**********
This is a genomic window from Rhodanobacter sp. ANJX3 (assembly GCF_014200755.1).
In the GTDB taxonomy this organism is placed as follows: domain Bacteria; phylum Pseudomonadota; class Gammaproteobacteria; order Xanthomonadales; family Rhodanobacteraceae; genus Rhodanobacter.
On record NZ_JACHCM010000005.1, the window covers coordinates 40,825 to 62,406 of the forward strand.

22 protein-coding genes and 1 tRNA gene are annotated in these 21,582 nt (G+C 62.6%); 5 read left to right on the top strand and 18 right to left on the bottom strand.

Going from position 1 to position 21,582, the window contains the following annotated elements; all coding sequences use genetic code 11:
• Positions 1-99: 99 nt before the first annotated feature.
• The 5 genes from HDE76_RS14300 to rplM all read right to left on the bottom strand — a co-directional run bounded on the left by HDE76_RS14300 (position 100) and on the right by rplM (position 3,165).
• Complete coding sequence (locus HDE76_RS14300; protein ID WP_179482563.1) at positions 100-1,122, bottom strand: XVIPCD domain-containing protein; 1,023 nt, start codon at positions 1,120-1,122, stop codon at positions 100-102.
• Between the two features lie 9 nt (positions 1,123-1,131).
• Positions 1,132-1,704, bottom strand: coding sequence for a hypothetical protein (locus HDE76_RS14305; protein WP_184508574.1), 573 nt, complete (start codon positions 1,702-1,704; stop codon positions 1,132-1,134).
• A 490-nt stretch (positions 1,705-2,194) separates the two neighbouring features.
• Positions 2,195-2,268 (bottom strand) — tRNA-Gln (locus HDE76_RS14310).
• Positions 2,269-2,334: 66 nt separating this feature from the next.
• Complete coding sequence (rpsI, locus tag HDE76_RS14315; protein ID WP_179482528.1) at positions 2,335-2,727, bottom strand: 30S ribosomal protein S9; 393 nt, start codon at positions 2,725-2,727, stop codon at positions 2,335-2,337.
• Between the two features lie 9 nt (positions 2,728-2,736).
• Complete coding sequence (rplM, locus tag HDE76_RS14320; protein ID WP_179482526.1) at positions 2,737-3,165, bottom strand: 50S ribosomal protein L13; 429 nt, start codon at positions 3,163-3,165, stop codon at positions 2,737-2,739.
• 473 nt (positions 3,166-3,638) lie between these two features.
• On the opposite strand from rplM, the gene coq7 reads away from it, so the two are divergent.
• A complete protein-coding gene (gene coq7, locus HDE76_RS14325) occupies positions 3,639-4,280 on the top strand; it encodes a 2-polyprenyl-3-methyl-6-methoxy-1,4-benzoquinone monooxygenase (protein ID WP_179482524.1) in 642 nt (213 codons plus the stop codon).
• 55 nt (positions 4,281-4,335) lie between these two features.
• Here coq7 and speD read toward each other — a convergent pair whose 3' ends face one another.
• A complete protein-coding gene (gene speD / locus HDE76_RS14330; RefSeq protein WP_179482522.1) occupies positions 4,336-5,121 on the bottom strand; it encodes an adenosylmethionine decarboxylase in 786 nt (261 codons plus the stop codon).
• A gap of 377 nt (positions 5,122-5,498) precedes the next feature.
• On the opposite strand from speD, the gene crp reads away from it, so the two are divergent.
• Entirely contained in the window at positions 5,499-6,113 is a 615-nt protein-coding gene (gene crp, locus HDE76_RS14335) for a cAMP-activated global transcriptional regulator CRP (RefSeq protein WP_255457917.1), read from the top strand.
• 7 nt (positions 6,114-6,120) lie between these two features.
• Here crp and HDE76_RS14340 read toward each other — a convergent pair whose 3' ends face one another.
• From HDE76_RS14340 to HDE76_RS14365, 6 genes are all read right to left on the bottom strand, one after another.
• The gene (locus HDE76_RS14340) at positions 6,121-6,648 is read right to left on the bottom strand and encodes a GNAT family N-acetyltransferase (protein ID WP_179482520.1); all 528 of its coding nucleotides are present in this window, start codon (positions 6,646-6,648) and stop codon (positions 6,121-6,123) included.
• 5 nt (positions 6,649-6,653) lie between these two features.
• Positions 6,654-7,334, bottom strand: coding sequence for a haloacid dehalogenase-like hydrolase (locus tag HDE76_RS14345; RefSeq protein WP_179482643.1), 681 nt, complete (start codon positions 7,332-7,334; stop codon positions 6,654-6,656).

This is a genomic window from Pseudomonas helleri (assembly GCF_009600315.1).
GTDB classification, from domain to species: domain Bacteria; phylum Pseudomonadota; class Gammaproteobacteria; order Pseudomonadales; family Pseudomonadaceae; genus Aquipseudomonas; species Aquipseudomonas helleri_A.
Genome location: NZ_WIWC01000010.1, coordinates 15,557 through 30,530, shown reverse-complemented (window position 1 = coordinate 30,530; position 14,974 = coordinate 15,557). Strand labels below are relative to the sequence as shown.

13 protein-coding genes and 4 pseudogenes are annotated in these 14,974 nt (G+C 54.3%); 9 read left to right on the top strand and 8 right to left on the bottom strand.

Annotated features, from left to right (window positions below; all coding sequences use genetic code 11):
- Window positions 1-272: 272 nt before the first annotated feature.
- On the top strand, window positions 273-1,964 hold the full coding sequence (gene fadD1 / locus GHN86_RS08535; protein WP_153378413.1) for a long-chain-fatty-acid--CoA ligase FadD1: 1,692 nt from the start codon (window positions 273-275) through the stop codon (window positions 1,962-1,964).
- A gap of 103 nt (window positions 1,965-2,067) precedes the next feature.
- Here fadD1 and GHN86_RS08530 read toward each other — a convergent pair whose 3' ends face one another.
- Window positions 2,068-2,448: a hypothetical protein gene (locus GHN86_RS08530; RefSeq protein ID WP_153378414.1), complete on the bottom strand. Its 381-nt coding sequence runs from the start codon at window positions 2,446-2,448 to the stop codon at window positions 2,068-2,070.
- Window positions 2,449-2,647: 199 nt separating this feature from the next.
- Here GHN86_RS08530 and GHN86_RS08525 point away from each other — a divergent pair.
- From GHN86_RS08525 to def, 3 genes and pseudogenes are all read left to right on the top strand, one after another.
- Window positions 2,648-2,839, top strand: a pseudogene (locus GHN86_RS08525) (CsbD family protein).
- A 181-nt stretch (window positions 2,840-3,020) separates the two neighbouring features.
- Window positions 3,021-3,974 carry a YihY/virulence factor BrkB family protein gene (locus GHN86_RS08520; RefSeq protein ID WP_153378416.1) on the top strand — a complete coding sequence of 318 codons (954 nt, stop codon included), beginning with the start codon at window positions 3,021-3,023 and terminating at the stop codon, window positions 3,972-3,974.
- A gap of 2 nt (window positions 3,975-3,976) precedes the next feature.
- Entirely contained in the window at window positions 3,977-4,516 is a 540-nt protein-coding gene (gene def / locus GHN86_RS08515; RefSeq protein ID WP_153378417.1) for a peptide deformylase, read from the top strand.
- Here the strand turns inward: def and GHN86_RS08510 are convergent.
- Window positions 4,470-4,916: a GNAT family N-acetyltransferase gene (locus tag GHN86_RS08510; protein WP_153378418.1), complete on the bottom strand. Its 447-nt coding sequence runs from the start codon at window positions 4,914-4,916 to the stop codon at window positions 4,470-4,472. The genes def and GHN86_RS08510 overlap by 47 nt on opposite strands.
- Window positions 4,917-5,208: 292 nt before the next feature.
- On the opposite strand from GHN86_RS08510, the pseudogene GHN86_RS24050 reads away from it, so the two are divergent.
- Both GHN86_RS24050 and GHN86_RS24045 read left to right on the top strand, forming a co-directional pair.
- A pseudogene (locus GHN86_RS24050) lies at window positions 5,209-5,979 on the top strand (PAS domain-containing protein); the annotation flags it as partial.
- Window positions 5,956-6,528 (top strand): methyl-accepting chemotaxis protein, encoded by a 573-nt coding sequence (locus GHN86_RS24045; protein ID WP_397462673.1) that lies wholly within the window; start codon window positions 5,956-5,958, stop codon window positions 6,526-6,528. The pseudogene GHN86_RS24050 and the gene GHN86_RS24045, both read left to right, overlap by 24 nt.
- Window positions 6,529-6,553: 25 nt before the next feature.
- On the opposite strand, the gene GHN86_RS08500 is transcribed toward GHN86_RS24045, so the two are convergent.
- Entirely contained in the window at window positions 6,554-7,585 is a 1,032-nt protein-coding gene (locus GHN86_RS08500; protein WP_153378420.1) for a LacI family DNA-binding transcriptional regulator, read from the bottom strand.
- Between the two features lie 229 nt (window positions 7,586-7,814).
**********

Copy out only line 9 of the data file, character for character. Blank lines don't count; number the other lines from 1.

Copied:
• Between the two features lie 9 nt (positions 1,123-1,131).